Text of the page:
Who Is A Candidate For Bariatric Surgery?

Air Date:
Heard On The Larry Meiller Show

Obesity is a huge problem in the United States. There are many approaches to lose weight, but for some people, the surgical option is the best. Larry Meiller finds out what bariatric surgery involves, who is a good candidate, and what it means for the rest of the patient’s life.

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  • Doctor Says Bariatric Surgery Isn't A Quick Fix

    Obesity is one of the most significant public health issues the U.S. has ever faced.

    According to the U.S. Centers for Disease Control & Prevention, more than one-third of American adults are obese, which that means that Americans are dying from otherwise preventable conditions like heart disease, stroke, and Type 2 diabetes.

    “It’s tremendous problem,”said Dr. Michael Garren, medical director of the University of Wisconsin Health Medical and Surgical Weight Management Program. Garren’s clinical specialties include minimally invasive bariatric surgery.

    “Not just as a surgeon, but as a physician, the majority of patient problem we see, in some way, shape or form, has some relationship to the obesity epidemic,” Garren explained.

    For people 20 or 30 pounds overweight, Garren said, diet and exercise are a great approach for losing a modest amount of weight and seeing the accompanying health benefits.

    Those aren’t the people that are candidates for bariatric surgery.

    “The people that I deal with are the people with what we call morbid obesity, or clinically severe obesity,” Garren said. “These are the people that are at least 100 pounds over their ideal body weight.”

    He said that these people suffer from multiple serious health consequences of their obesity, including high blood pressure, heart disease, diabetes and sleep apnea.

    “And really, a difficult quality of life,” he added.

    Traditional methods of weight loss — like diet and exercise — or even counseling and medications, aren’t effective with that group of people, Garren said. For this demographic, bariatric surgery can be a medical necessity. It’s what they can offer to those patients for them to “safely and durably lose a tremendous amount of weight,” he said.

    While there are several different types of bariatric surgery, Garren said that most of the procedures “alter the anatomy of the stomach to a degree, usually making it smaller, such that the person who had the surgery can only take in a very small amount of food at a given time.”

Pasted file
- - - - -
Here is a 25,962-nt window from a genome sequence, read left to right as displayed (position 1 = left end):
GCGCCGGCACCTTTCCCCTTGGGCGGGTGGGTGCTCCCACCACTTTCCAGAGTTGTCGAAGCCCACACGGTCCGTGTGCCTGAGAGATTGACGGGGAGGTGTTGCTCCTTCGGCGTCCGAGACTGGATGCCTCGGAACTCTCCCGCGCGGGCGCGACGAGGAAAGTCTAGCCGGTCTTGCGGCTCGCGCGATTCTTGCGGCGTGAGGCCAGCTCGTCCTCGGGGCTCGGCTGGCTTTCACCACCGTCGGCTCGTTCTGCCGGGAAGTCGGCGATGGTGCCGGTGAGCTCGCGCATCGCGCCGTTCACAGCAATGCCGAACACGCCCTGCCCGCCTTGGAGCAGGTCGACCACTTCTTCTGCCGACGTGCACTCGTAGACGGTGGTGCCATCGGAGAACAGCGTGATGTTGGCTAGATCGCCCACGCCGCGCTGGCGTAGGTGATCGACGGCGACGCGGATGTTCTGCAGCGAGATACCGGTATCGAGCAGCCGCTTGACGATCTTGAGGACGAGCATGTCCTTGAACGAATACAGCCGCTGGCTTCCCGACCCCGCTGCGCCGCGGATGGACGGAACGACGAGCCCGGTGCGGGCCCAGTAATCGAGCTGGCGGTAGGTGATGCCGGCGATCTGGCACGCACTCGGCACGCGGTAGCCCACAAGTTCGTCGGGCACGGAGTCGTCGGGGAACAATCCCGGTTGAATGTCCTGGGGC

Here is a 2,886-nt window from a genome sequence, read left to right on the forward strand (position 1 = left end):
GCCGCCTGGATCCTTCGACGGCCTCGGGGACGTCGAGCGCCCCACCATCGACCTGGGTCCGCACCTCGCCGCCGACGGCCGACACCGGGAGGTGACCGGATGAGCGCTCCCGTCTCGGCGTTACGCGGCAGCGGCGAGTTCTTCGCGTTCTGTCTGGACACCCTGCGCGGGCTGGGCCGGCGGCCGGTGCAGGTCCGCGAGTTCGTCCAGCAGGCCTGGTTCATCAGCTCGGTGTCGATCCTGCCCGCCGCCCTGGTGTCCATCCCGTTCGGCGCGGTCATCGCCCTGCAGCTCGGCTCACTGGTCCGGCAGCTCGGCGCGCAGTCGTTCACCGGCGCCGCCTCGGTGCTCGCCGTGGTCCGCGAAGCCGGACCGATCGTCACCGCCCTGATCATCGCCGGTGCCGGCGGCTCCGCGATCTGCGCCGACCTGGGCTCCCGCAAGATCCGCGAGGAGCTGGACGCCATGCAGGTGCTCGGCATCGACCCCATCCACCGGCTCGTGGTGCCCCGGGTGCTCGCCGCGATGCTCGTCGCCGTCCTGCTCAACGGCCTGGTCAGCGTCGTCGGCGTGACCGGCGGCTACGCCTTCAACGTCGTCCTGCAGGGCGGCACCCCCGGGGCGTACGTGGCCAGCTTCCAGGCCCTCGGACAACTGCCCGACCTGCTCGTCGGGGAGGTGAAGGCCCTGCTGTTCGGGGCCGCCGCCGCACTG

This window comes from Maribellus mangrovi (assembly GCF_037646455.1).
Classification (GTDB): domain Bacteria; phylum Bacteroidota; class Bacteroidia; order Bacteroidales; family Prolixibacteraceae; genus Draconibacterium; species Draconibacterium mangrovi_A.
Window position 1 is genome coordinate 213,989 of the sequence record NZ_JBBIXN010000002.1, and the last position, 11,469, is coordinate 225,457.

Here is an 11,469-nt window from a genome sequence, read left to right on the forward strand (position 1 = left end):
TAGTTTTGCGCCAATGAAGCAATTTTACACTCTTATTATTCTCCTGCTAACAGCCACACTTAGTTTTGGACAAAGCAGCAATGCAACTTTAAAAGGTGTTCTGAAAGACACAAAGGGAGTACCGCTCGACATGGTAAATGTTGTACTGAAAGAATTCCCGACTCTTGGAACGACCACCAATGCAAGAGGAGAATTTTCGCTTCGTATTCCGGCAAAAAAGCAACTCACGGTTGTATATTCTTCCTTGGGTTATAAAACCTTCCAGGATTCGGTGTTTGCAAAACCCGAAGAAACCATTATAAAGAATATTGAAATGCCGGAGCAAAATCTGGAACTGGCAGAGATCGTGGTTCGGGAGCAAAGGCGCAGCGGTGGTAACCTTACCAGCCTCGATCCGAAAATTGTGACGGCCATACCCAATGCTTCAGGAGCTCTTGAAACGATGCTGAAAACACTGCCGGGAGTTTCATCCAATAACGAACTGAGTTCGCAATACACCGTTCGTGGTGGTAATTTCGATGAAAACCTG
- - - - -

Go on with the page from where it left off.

Some of the procedures also regulate how much of that digested food can be absorbed as well. He summarized the process as “in essence, we severely limit the number of calories that are taken in.”

    While a quick fix to weight loss might sound appealing, there are strict limits on who can have bariatric surgery.

    “That’s very much wishful thinking,” Garren said.

    He added that he specifically tells his prospective patients that this is not the easy way to achieve significant weight loss.

    “In fact, I tell them that “if they look at it as the quick fix, that may in fact make them not a great candidate for bariatric surgery.”

    The National Institute of Health developed standards in 1991 that are still used to determine eligibility on the physical aspect. That is primarily the Body Mass Index (BMI), which looks at a person’s height–weight ratio. Garren said that a BMI of 40 or more, “or those with a BMI of greater than 35 with a major medical problem — diabetes, high blood pressure, heart disease, things like that — would be at least candidates for bariatric surgery.”

    It isn’t just the physical aspect that is assessed, however. Garren said that the patient “needs to be highly motivated to improve their health. This is not cosmetic surgery … This is a medical intervention for a severe medical problem.”

    Garren said that there is an element of desperation for his patients.

    “They’re desperate to improve their health, to improve their quality of life,” he said.

    In addition, they have thought for an average of two years about having bariatric surgery, “even before taking that step of coming to see me,” he said.

    The surgery isn’t the end of the process, Garren emphasized. In fact, it is more of a beginning, and motivation continues to be key, he said.

    “They need to be willing to make some fairly dramatic behavioral changes for the rest of their life in order to be successful with this,” he said

    “This is clearly not the easy way out,” Garren said.

    For more information on bariatric surgery, visit the UW Health Medical and Surgical Weight Management Program website.

Episode Credits

  • Larry Meiller Host
  • Judith Siers-Poisson Producer
  • Michael Garren Guest